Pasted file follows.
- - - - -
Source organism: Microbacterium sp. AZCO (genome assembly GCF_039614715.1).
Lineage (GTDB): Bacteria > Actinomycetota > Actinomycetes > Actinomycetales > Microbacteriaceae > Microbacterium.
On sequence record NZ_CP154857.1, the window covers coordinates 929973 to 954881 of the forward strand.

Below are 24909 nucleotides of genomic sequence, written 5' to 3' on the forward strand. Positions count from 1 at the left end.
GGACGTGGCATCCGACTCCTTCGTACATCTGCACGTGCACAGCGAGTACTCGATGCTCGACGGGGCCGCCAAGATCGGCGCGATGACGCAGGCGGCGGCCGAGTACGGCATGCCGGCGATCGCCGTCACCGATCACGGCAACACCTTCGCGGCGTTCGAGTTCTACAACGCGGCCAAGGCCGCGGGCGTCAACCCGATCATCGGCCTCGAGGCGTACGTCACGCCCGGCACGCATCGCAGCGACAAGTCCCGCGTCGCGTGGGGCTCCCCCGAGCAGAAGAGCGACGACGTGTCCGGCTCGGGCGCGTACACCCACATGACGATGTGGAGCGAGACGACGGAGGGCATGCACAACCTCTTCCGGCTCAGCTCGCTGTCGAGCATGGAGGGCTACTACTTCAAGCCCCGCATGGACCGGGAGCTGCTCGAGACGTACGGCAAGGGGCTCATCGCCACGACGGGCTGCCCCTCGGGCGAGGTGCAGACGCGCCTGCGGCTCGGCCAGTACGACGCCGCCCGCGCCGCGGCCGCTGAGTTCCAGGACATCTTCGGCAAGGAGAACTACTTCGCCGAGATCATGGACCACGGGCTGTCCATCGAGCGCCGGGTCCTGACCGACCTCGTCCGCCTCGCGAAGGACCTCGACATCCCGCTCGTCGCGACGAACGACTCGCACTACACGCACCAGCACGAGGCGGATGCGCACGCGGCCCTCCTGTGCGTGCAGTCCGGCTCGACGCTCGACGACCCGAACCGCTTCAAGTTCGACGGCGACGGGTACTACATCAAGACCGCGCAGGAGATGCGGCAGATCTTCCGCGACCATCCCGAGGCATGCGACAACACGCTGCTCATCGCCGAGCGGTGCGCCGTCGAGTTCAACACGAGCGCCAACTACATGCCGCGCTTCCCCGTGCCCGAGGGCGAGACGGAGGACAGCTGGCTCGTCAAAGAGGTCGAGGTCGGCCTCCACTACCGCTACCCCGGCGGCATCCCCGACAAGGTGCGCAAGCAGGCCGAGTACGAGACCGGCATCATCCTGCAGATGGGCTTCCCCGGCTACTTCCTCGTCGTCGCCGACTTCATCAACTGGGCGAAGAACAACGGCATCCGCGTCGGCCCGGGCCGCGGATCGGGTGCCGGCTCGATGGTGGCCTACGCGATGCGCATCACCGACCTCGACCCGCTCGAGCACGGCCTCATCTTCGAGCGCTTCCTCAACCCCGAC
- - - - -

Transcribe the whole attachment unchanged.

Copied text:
Source organism: Microbacterium sp. AZCO (genome assembly GCF_039614715.1).
Lineage (GTDB): Bacteria > Actinomycetota > Actinomycetes > Actinomycetales > Microbacteriaceae > Microbacterium.
On sequence record NZ_CP154857.1, the window covers coordinates 929973 to 954881 of the forward strand.

Below are 24909 nucleotides of genomic sequence, written 5' to 3' on the forward strand. Positions count from 1 at the left end.
GGACGTGGCATCCGACTCCTTCGTACATCTGCACGTGCACAGCGAGTACTCGATGCTCGACGGGGCCGCCAAGATCGGCGCGATGACGCAGGCGGCGGCCGAGTACGGCATGCCGGCGATCGCCGTCACCGATCACGGCAACACCTTCGCGGCGTTCGAGTTCTACAACGCGGCCAAGGCCGCGGGCGTCAACCCGATCATCGGCCTCGAGGCGTACGTCACGCCCGGCACGCATCGCAGCGACAAGTCCCGCGTCGCGTGGGGCTCCCCCGAGCAGAAGAGCGACGACGTGTCCGGCTCGGGCGCGTACACCCACATGACGATGTGGAGCGAGACGACGGAGGGCATGCACAACCTCTTCCGGCTCAGCTCGCTGTCGAGCATGGAGGGCTACTACTTCAAGCCCCGCATGGACCGGGAGCTGCTCGAGACGTACGGCAAGGGGCTCATCGCCACGACGGGCTGCCCCTCGGGCGAGGTGCAGACGCGCCTGCGGCTCGGCCAGTACGACGCCGCCCGCGCCGCGGCCGCTGAGTTCCAGGACATCTTCGGCAAGGAGAACTACTTCGCCGAGATCATGGACCACGGGCTGTCCATCGAGCGCCGGGTCCTGACCGACCTCGTCCGCCTCGCGAAGGACCTCGACATCCCGCTCGTCGCGACGAACGACTCGCACTACACGCACCAGCACGAGGCGGATGCGCACGCGGCCCTCCTGTGCGTGCAGTCCGGCTCGACGCTCGACGACCCGAACCGCTTCAAGTTCGACGGCGACGGGTACTACATCAAGACCGCGCAGGAGATGCGGCAGATCTTCCGCGACCATCCCGAGGCATGCGACAACACGCTGCTCATCGCCGAGCGGTGCGCCGTCGAGTTCAACACGAGCGCCAACTACATGCCGCGCTTCCCCGTGCCCGAGGGCGAGACGGAGGACAGCTGGCTCGTCAAAGAGGTCGAGGTCGGCCTCCACTACCGCTACCCCGGCGGCATCCCCGACAAGGTGCGCAAGCAGGCCGAGTACGAGACCGGCATCATCCTGCAGATGGGCTTCCCCGGCTACTTCCTCGTCGTCGCCGACTTCATCAACTGGGCGAAGAACAACGGCATCCGCGTCGGCCCGGGCCGCGGATCGGGTGCCGGCTCGATGGTGGCCTACGCGATGCGCATCACCGACCTCGACCCGCTCGAGCACGGCCTCATCTTCGAGCGCTTCCTCAACCCCGAC